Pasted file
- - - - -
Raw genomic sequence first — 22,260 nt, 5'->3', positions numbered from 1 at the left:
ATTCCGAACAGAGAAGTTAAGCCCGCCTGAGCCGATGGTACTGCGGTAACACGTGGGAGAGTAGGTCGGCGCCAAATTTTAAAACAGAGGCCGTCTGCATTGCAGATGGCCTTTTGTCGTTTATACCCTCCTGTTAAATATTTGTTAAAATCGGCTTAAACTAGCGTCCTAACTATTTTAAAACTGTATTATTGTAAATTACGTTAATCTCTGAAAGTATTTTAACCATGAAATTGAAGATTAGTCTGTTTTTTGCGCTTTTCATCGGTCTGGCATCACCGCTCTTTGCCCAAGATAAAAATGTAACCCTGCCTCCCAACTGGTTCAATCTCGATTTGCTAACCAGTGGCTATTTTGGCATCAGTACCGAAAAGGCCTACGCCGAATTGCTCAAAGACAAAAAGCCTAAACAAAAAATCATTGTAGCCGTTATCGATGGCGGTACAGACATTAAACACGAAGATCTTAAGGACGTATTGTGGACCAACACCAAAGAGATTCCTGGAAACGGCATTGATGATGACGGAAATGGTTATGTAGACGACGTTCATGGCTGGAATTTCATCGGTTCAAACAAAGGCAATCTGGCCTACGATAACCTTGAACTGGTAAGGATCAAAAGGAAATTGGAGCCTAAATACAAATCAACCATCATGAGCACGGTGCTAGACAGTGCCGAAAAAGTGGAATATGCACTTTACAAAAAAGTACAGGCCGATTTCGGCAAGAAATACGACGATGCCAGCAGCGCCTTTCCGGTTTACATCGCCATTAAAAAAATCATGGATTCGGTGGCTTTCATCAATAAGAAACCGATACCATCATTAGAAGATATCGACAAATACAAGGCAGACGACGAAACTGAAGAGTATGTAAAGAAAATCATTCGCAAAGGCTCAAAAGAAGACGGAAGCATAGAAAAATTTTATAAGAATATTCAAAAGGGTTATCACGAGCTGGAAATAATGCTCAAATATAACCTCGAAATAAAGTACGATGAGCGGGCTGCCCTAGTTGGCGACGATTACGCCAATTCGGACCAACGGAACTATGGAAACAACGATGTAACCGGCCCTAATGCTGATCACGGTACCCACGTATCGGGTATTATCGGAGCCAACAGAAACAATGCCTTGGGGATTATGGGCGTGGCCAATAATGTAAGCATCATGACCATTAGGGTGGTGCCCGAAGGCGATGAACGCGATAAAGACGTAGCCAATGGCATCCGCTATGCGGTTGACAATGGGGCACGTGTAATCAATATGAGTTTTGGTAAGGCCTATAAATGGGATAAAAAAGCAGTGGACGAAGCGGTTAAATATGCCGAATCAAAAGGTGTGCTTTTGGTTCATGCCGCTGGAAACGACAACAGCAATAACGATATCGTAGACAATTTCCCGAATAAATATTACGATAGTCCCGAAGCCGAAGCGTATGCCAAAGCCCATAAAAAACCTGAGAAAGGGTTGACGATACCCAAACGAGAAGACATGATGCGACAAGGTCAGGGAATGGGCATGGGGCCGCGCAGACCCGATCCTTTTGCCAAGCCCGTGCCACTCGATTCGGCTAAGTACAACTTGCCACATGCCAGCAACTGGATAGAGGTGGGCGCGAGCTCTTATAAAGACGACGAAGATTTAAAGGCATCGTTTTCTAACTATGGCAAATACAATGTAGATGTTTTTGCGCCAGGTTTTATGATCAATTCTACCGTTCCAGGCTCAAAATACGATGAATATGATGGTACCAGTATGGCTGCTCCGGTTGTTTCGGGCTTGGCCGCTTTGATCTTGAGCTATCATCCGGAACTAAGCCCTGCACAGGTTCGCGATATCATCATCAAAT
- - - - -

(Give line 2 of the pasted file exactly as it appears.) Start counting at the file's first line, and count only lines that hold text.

ATTCCGAACAGAGAAGTTAAGCCCGCCTGAGCCGATGGTACTGCGGTAACACGTGGGAGAGTAGGTCGGCGCCAAATTTTAAAACAGAGGCCGTCTGCATTGCAGATGGCCTTTTGTCGTTTATACCCTCCTGTTAAATATTTGTTAAAATCGGCTTAAACTAGCGTCCTAACTATTTTAAAACTGTATTATTGTAAATTACGTTAATCTCTGAAAGTATTTTAACCATGAAATTGAAGATTAGTCTGTTTTTTGCGCTTTTCATCGGTCTGGCATCACCGCTCTTTGCCCAAGATAAAAATGTAACCCTGCCTCCCAACTGGTTCAATCTCGATTTGCTAACCAGTGGCTATTTTGGCATCAGTACCGAAAAGGCCTACGCCGAATTGCTCAAAGACAAAAAGCCTAAACAAAAAATCATTGTAGCCGTTATCGATGGCGGTACAGACATTAAACACGAAGATCTTAAGGACGTATTGTGGACCAACACCAAAGAGATTCCTGGAAACGGCATTGATGATGACGGAAATGGTTATGTAGACGACGTTCATGGCTGGAATTTCATCGGTTCAAACAAAGGCAATCTGGCCTACGATAACCTTGAACTGGTAAGGATCAAAAGGAAATTGGAGCCTAAATACAAATCAACCATCATGAGCACGGTGCTAGACAGTGCCGAAAAAGTGGAATATGCACTTTACAAAAAAGTACAGGCCGATTTCGGCAAGAAATACGACGATGCCAGCAGCGCCTTTCCGGTTTACATCGCCATTAAAAAAATCATGGATTCGGTGGCTTTCATCAATAAGAAACCGATACCATCATTAGAAGATATCGACAAATACAAGGCAGACGACGAAACTGAAGAGTATGTAAAGAAAATCATTCGCAAAGGCTCAAAAGAAGACGGAAGCATAGAAAAATTTTATAAGAATATTCAAAAGGGTTATCACGAGCTGGAAATAATGCTCAAATATAACCTCGAAATAAAGTACGATGAGCGGGCTGCCCTAGTTGGCGACGATTACGCCAATTCGGACCAACGGAACTATGGAAACAACGATGTAACCGGCCCTAATGCTGATCACGGTACCCACGTATCGGGTATTATCGGAGCCAACAGAAACAATGCCTTGGGGATTATGGGCGTGGCCAATAATGTAAGCATCATGACCATTAGGGTGGTGCCCGAAGGCGATGAACGCGATAAAGACGTAGCCAATGGCATCCGCTATGCGGTTGACAATGGGGCACGTGTAATCAATATGAGTTTTGGTAAGGCCTATAAATGGGATAAAAAAGCAGTGGACGAAGCGGTTAAATATGCCGAATCAAAAGGTGTGCTTTTGGTTCATGCCGCTGGAAACGACAACAGCAATAACGATATCGTAGACAATTTCCCGAATAAATATTACGATAGTCCCGAAGCCGAAGCGTATGCCAAAGCCCATAAAAAACCTGAGAAAGGGTTGACGATACCCAAACGAGAAGACATGATGCGACAAGGTCAGGGAATGGGCATGGGGCCGCGCAGACCCGATCCTTTTGCCAAGCCCGTGCCACTCGATTCGGCTAAGTACAACTTGCCACATGCCAGCAACTGGATAGAGGTGGGCGCGAGCTCTTATAAAGACGACGAAGATTTAAAGGCATCGTTTTCTAACTATGGCAAATACAATGTAGATGTTTTTGCGCCAGGTTTTATGATCAATTCTACCGTTCCAGGCTCAAAATACGATGAATATGATGGTACCAGTATGGCTGCTCCGGTTGTTTCGGGCTTGGCCGCTTTGATCTTGAGCTATCATCCGGAACTAAGCCCTGCACAGGTTCGCGATATCATCATCAAAT